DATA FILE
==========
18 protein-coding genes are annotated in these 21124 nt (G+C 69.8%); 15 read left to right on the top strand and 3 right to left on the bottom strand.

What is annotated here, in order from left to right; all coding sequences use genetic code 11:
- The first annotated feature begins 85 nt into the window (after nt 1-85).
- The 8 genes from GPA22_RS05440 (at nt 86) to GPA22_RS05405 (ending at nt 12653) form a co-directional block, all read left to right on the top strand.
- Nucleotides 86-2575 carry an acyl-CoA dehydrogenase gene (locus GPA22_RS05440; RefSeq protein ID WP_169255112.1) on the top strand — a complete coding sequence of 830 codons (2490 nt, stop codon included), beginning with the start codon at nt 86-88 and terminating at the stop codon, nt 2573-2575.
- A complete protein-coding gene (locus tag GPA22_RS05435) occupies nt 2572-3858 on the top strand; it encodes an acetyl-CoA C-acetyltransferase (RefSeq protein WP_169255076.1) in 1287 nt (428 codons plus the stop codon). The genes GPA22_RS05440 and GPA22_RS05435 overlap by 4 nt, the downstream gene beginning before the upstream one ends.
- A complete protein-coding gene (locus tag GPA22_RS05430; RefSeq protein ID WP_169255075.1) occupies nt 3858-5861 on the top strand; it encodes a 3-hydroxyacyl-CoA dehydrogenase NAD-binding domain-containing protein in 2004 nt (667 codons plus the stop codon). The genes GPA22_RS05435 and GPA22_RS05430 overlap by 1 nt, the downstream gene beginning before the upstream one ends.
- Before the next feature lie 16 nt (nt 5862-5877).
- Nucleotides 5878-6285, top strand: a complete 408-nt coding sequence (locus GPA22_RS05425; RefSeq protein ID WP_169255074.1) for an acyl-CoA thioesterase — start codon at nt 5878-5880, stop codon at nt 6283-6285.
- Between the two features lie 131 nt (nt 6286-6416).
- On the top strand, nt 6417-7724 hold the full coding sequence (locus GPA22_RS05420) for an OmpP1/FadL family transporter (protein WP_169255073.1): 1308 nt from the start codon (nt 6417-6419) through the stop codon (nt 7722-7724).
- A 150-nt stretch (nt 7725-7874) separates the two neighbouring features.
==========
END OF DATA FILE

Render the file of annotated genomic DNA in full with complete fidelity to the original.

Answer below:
18 protein-coding genes are annotated in these 21124 nt (G+C 69.8%); 15 read left to right on the top strand and 3 right to left on the bottom strand.

What is annotated here, in order from left to right; all coding sequences use genetic code 11:
- The first annotated feature begins 85 nt into the window (after nt 1-85).
- The 8 genes from GPA22_RS05440 (at nt 86) to GPA22_RS05405 (ending at nt 12653) form a co-directional block, all read left to right on the top strand.
- Nucleotides 86-2575 carry an acyl-CoA dehydrogenase gene (locus GPA22_RS05440; RefSeq protein ID WP_169255112.1) on the top strand — a complete coding sequence of 830 codons (2490 nt, stop codon included), beginning with the start codon at nt 86-88 and terminating at the stop codon, nt 2573-2575.
- A complete protein-coding gene (locus tag GPA22_RS05435) occupies nt 2572-3858 on the top strand; it encodes an acetyl-CoA C-acetyltransferase (RefSeq protein WP_169255076.1) in 1287 nt (428 codons plus the stop codon). The genes GPA22_RS05440 and GPA22_RS05435 overlap by 4 nt, the downstream gene beginning before the upstream one ends.
- A complete protein-coding gene (locus tag GPA22_RS05430; RefSeq protein ID WP_169255075.1) occupies nt 3858-5861 on the top strand; it encodes a 3-hydroxyacyl-CoA dehydrogenase NAD-binding domain-containing protein in 2004 nt (667 codons plus the stop codon). The genes GPA22_RS05435 and GPA22_RS05430 overlap by 1 nt, the downstream gene beginning before the upstream one ends.
- Before the next feature lie 16 nt (nt 5862-5877).
- Nucleotides 5878-6285, top strand: a complete 408-nt coding sequence (locus GPA22_RS05425; RefSeq protein ID WP_169255074.1) for an acyl-CoA thioesterase — start codon at nt 5878-5880, stop codon at nt 6283-6285.
- Between the two features lie 131 nt (nt 6286-6416).
- On the top strand, nt 6417-7724 hold the full coding sequence (locus GPA22_RS05420) for an OmpP1/FadL family transporter (protein WP_169255073.1): 1308 nt from the start codon (nt 6417-6419) through the stop codon (nt 7722-7724).
- A 150-nt stretch (nt 7725-7874) separates the two neighbouring features.